By Alanna Kennedy
No Matter Your Cancer, Smoking Isn't Good
So why is it so hard to quit?
By Alanna Kennedy
When most people think about smoking and cancer, lung cancer comes to mind. But how many of us are aware of mounting evidence that illustrates the detrimental effects of smoking on cancer treatment, regardless of a patient's type of cancer?
Smoking during treatment can cause a bevy of complications, says Ellen R. Gritz, a behavioral scientist at the University of Texas M. D. Anderson Cancer Center in Houston. Smoking can cause problems with surgery, such as complications with anesthesia and breathing, she says. It can also hinder the healing of a wound after surgery. "Those risks and complications are always there, but they are higher in smokers," says Gritz.
Smoking can also affect radiation treatment. "A number of studies have shown that [radiation treatment] itself is less effective in smokers, and the toxicities—the side effects—are worse," says Gritz. "There is also evidence that smokers do not do as well in their long-term survival as do people who have quit smoking."
"The bottom line," she says, "is that every patient smoking at the time of diagnosis can do themselves a lot of good ... by stopping." Quitting smoking can also be a way for cancer patients to participate in their own treatment, she adds.
Nevertheless, it can be hard to quit smoking—especially after a diagnosis of cancer. Many cancer patients find it tough because they're addicted to nicotine and they smoke to cope with negative feelings, says Janice A. Blalock, the assistant director of the Tobacco Research and Treatment Program at M. D. Anderson. "To ask them to quit smoking at probably the most stressful time in their lives is challenging," she says.
"Nicotine is a highly addictive drug," says Gritz. By the time you're addicted, "you're not thinking about it or the potential harm that could come." People should never blame themselves for being smokers, she says. Instead, they should focus their energy on quitting.
Kicking the habit is far from easy, but there are options that can improve one's chances of success. Both Gritz and Blalock emphasize the effectiveness of nicotine replacement products such as nicotine patches, gum and lozenges.
Smokers should also consider medication such as the antidepressant Zyban or Wellbutrin (bupropion). Patients shouldn't hesitate to work with their doctors to try these different medications, because they double the likelihood of quitting, says Blalock. For those patients with a particularly strong addiction, combining these therapies may be helpful.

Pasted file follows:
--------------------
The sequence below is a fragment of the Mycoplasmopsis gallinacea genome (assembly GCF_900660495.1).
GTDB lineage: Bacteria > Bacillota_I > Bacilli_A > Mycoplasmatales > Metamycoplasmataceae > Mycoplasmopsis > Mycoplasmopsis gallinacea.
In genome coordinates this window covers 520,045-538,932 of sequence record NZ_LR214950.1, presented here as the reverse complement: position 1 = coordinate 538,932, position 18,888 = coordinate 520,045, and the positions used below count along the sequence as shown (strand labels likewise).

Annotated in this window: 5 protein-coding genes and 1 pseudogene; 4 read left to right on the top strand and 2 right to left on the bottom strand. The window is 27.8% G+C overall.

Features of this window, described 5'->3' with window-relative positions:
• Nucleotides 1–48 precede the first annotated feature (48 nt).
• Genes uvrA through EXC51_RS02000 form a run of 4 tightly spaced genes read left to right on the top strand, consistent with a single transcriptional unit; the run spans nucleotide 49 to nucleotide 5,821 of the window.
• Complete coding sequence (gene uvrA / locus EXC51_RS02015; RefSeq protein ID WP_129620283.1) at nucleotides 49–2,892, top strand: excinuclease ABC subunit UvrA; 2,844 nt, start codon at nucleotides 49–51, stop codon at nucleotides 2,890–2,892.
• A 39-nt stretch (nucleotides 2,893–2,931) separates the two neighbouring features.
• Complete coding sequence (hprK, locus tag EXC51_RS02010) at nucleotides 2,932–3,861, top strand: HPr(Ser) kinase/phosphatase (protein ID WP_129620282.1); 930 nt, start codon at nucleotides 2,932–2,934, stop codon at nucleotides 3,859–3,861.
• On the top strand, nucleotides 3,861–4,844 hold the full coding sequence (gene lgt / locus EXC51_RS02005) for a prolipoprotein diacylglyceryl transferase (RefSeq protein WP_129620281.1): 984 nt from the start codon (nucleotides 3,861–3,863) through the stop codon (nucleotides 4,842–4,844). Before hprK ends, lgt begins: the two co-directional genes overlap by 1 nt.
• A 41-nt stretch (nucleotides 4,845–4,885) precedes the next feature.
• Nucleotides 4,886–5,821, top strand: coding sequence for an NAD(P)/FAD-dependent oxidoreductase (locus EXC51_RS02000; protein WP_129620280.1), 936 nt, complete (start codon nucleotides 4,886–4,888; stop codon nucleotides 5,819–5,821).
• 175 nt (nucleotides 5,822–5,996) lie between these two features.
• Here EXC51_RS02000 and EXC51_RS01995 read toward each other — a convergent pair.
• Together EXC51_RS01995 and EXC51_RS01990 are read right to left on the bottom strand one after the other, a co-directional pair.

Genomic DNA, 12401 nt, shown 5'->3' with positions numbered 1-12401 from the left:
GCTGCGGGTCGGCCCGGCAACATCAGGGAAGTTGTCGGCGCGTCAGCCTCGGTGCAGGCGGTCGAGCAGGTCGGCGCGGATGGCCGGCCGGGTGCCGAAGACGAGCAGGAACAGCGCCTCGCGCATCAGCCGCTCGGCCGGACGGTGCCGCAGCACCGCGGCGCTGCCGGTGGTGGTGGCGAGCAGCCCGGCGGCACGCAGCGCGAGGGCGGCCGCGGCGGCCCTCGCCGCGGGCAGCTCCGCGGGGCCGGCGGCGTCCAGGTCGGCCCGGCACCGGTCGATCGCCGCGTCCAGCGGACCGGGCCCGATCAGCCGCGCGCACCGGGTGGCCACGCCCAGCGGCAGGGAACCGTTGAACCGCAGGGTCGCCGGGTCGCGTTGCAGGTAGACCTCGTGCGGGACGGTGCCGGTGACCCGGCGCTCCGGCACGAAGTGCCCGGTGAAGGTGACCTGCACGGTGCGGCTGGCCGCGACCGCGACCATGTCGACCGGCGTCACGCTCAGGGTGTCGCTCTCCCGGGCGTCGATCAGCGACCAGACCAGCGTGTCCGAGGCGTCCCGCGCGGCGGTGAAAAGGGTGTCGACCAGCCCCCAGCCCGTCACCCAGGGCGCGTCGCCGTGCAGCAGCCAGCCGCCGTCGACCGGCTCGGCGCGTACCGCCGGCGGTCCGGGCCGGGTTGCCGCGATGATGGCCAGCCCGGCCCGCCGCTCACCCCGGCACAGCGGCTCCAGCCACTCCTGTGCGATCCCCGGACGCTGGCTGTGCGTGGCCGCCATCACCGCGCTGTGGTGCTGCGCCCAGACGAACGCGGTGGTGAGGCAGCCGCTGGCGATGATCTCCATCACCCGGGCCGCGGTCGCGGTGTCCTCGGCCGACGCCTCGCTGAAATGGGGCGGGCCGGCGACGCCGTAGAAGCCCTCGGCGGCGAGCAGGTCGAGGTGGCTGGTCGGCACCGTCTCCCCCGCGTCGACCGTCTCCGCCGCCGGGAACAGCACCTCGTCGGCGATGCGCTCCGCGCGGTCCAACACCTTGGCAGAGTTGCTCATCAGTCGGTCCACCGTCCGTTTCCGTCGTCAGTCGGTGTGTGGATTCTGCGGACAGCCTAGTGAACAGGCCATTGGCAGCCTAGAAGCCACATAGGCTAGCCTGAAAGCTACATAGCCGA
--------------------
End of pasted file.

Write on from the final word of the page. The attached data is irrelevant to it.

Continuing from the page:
Quitting isn't a task that patients should try to go through alone. Blalock suggests seeking out a support group and using telephone quit-lines. The website www.Smokefree.gov can help you find telephone support in your state.
Gritz also points out that health care providers need to be proactive about helping smokers quit. "Every physician should ask every patient at every visit if they are a smoker and assess whether they have tried to quit or not," she says. For patients who are currently smoking or go back and forth, the mere act of a doctor assessing their smoking shows that quitting is really important to them and their treatment.
Thomas J. Touzel, a bladder cancer patient and former smoker, knows this firsthand. During a smoking cessation study he participated in at M. D. Anderson, he received encouragement from Blalock and her colleagues that he cited as instrumental to his success. "I was diagnosed in January and .... I went to M. D. Anderson in June, and that was the first time anyone said to me, ‘You should quit smoking,' " he says. "I decided then that I wanted to quit."
As Touzel discovered, lung cancer isn't the only reason smokers need encouragement to quit. "I knew about lung cancer and for the last 20 years I was [insistent] on getting myself screened [for it]," he says. Meanwhile, he was unaware of the impact of smoking on other cancers.
Assistance from family members is also vital. "If a patient is trying to quit and family members smoke in front of them ... it is really hard for someone to stop," says Gritz. "It would be a great time for everyone to quit together and support each other."